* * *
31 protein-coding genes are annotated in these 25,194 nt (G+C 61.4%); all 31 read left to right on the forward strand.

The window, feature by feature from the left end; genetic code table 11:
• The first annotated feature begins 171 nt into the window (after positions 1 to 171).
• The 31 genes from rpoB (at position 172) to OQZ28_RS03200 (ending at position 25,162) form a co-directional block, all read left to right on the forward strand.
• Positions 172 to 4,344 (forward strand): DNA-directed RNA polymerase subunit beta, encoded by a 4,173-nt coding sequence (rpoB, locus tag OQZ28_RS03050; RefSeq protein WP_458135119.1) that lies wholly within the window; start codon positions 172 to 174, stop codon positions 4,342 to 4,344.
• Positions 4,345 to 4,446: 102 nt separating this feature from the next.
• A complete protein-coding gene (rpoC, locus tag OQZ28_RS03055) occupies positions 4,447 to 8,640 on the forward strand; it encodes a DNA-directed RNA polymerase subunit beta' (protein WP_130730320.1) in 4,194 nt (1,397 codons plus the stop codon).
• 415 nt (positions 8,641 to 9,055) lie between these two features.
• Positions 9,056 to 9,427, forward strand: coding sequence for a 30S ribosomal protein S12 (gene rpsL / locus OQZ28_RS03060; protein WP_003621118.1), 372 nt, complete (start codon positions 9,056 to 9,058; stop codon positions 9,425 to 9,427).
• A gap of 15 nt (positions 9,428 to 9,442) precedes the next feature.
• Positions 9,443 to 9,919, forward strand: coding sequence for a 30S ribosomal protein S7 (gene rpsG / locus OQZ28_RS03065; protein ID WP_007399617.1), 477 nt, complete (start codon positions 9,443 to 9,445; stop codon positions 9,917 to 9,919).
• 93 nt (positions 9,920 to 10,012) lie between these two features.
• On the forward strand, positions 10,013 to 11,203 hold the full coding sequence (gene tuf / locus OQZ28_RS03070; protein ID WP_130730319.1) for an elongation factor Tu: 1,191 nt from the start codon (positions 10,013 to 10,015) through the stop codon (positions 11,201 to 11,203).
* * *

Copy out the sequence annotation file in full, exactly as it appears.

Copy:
31 protein-coding genes are annotated in these 25,194 nt (G+C 61.4%); all 31 read left to right on the forward strand.

The window, feature by feature from the left end; genetic code table 11:
• The first annotated feature begins 171 nt into the window (after positions 1 to 171).
• The 31 genes from rpoB (at position 172) to OQZ28_RS03200 (ending at position 25,162) form a co-directional block, all read left to right on the forward strand.
• Positions 172 to 4,344 (forward strand): DNA-directed RNA polymerase subunit beta, encoded by a 4,173-nt coding sequence (rpoB, locus tag OQZ28_RS03050; RefSeq protein WP_458135119.1) that lies wholly within the window; start codon positions 172 to 174, stop codon positions 4,342 to 4,344.
• Positions 4,345 to 4,446: 102 nt separating this feature from the next.
• A complete protein-coding gene (rpoC, locus tag OQZ28_RS03055) occupies positions 4,447 to 8,640 on the forward strand; it encodes a DNA-directed RNA polymerase subunit beta' (protein WP_130730320.1) in 4,194 nt (1,397 codons plus the stop codon).
• 415 nt (positions 8,641 to 9,055) lie between these two features.
• Positions 9,056 to 9,427, forward strand: coding sequence for a 30S ribosomal protein S12 (gene rpsL / locus OQZ28_RS03060; protein WP_003621118.1), 372 nt, complete (start codon positions 9,056 to 9,058; stop codon positions 9,425 to 9,427).
• A gap of 15 nt (positions 9,428 to 9,442) precedes the next feature.
• Positions 9,443 to 9,919, forward strand: coding sequence for a 30S ribosomal protein S7 (gene rpsG / locus OQZ28_RS03065; protein ID WP_007399617.1), 477 nt, complete (start codon positions 9,443 to 9,445; stop codon positions 9,917 to 9,919).
• 93 nt (positions 9,920 to 10,012) lie between these two features.
• On the forward strand, positions 10,013 to 11,203 hold the full coding sequence (gene tuf / locus OQZ28_RS03070; protein ID WP_130730319.1) for an elongation factor Tu: 1,191 nt from the start codon (positions 10,013 to 10,015) through the stop codon (positions 11,201 to 11,203).